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 »  Abstract
 »  Introduction
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 »  Epidemiology and...
 »  Pathophysiology
 »  Clinical Present...
 »  Diagnosis
 »  Differential Dia...
 »  Laboratory Inves...
 »  Management
 »  Prognosis
 »  Family Support
 »  Conclusion
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REVIEW ARTICLE
Year : 2009  |  Volume : 13  |  Issue : 3  |  Page : 129-135

Amniotic fluid embolism


1 Department of Anaesthesiology, K.P.C. Medical College, Kolkata, India
2 Department of Anaesthesiology, Medical College & Hospital, Kolkata, India
3 Department of Anaesthesiology, Apollo Gleneagles Hospital, Kolkata, India

Date of Web Publication26-Dec-2009

Correspondence Address:
A Rudra
1, Shibnarayan Das Lane, Kolkata - 700 006
India
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DOI: 10.4103/0972-5229.58537

PMID: 20040809

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 » Abstract 

The disastrous entry of amniotic fluid into the maternal circulation leads to dramatic sequelae of clinical events, characteristically referred to as Amniotic fluid embolism (AFE). The underlying mechanism for AFE is still poorly understood. Unfortunately, this situation has very grave maternal and fetal consequences. AFE can occur during labor, caesarean section, dilatation and evacuation or in the immediate postpartum period. The pathophysiology is believed to be immune mediated which affects the respiratory, cardiovascular, neurological and hematological systems. Undetected and untreated it culminates into fulminant pulmonary edema, intractable convulsions, disseminated intravascular coagulation (DIC), malignant arrhythmias and cardiac arrest. Definite diagnosis can be confirmed by identification of lanugo, fetal hair and fetal squamous cells (squames) in blood aspirated from the right ventricle. Usually the diagnosis is made clinically and by exclusion of other causes. The cornerstone of management is a multidisciplinary approach with supportive treatment of failing organs systems. Despite improved modalities for diagnosing AFE, and better intensive care support facilities, the mortality is still high.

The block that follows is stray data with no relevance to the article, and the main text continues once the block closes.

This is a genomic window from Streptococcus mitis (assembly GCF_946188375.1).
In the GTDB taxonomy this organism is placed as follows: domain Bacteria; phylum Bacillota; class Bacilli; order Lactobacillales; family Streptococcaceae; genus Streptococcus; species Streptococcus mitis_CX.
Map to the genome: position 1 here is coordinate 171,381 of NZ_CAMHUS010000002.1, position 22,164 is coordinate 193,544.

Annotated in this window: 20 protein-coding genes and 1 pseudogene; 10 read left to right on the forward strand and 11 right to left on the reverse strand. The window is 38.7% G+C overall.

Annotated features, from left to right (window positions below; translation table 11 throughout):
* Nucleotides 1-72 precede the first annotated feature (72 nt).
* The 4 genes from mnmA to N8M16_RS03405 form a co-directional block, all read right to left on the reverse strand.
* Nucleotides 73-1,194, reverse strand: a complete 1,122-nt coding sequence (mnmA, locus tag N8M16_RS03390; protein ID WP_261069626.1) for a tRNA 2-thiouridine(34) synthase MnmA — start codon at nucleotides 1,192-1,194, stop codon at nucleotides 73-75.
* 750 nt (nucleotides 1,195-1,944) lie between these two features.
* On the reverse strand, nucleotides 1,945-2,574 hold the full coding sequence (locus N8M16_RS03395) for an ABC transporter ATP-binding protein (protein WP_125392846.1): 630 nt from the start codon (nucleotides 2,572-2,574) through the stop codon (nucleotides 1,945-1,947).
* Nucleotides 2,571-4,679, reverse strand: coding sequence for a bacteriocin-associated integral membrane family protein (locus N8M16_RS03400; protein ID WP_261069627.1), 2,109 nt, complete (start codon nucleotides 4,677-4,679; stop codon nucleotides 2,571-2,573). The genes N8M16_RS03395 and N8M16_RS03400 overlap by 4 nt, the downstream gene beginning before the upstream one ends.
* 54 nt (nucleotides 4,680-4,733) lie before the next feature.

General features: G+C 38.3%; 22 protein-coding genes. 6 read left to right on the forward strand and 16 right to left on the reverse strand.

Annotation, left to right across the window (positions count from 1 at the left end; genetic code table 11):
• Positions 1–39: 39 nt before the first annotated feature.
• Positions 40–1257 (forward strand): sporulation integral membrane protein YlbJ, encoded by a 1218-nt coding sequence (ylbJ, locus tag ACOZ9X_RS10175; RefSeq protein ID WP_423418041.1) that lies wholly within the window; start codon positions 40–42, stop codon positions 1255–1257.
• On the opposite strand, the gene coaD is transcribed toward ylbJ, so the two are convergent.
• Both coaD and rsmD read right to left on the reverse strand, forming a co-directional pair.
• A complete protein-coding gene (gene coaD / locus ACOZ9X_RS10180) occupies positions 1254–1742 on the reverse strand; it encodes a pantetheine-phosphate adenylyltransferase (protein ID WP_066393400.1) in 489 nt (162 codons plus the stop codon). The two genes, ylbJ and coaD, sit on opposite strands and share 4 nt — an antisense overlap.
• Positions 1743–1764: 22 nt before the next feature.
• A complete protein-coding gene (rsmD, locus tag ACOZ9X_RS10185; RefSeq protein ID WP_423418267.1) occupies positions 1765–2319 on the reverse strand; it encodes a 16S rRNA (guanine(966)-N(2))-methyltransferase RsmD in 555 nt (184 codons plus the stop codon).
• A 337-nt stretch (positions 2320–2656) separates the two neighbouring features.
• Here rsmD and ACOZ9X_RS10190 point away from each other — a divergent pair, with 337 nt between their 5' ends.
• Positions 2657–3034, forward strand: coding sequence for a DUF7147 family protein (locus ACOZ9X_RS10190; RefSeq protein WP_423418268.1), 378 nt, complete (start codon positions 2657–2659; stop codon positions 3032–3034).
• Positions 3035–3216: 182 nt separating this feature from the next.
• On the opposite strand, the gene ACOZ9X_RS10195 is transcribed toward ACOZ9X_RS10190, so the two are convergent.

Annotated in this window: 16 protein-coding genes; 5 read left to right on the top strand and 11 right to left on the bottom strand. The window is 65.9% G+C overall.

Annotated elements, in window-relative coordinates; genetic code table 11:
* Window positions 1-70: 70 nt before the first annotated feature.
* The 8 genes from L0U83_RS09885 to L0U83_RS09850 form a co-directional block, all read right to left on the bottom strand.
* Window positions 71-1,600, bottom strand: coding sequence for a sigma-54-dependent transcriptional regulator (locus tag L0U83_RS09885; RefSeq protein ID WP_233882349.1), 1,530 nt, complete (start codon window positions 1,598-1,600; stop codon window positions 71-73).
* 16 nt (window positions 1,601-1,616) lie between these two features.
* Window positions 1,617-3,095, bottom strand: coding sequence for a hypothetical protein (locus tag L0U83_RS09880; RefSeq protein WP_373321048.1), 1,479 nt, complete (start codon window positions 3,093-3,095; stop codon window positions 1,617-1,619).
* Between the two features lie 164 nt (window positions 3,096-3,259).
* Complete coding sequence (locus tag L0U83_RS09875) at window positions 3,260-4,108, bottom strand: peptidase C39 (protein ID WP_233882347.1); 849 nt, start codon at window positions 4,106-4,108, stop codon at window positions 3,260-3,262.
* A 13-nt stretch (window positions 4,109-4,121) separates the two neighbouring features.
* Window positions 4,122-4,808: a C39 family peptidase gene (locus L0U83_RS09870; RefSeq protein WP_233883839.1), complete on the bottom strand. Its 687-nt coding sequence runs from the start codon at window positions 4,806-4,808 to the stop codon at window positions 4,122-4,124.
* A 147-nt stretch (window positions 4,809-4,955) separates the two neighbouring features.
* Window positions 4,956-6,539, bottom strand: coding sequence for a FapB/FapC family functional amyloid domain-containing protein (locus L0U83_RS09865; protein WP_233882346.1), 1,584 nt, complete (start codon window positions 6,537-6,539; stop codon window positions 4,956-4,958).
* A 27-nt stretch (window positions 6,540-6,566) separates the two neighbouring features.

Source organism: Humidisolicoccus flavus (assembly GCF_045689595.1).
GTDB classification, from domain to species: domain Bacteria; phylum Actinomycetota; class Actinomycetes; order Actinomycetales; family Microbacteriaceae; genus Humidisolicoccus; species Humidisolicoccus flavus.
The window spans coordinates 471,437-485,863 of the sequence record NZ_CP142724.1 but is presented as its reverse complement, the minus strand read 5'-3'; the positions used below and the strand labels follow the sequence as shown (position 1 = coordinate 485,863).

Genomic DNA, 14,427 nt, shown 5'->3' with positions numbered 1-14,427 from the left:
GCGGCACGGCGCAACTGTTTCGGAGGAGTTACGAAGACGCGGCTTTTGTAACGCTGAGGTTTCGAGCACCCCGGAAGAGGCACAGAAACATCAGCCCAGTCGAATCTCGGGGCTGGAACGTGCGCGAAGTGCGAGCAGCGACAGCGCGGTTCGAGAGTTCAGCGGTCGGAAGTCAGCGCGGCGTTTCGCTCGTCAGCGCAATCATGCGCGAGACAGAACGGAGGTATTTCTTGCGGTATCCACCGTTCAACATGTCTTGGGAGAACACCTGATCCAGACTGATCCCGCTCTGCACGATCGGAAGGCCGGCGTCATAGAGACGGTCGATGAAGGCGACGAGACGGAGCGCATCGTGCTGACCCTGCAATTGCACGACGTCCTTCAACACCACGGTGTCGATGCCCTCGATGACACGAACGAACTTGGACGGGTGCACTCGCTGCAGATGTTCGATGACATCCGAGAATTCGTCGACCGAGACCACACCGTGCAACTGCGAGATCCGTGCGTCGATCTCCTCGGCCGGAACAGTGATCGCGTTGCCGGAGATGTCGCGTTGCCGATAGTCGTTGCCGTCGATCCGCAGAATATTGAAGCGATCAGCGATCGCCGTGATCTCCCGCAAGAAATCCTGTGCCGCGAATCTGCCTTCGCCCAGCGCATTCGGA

Keywords: Amniotic fluid embolism, coagulopathy, hypoxia


How to cite this article:
Rudra A, Chatterjee S, Sengupta S, Nandi B, Mitra J. Amniotic fluid embolism. Indian J Crit Care Med 2009;13:129-35

How to cite this URL:
Rudra A, Chatterjee S, Sengupta S, Nandi B, Mitra J. Amniotic fluid embolism. Indian J Crit Care Med [serial online] 2009 [cited 2014 Jul 13];13:129-35. Available from: http://www.ijccm.org/text.asp?2009/13/3/129/58537



 » Introduction Top


Despite its rare occurrence, the syndrome of amniotic fluid embolism (AFE) is well-known to anesthesiologists. Given its sudden and dramatic presentation and its often devastating consequences, practitioners given the responsibility of caring for an unfortunate woman with AFE remember the experience in great detail for a long time thereafter. AFE is initiated by entry of amniotic fluid into the maternal circulation and is characterized by the sudden onset of severe dyspnea, tachypnea, and cyanosis during labor, delivery or early puerperium, the mechanism of which is unclear. In addition, elements of amniotic fluid have been isolated in blood and sputum of pregnant women who did not have clinical evidence of AFE. In some women AFE may lead to mild degree of organ dysfunction while in others it may lead to coagulopathy, cardiovascular collapse, and death. Understanding its etiology and pathophysiology is incomplete, and the criteria used to make its diagnosis are controversial. Furthermore, despite advances in the care of critically ill patients, no management interventions have been found to improve the survival or long-term outcome of woman with AFE.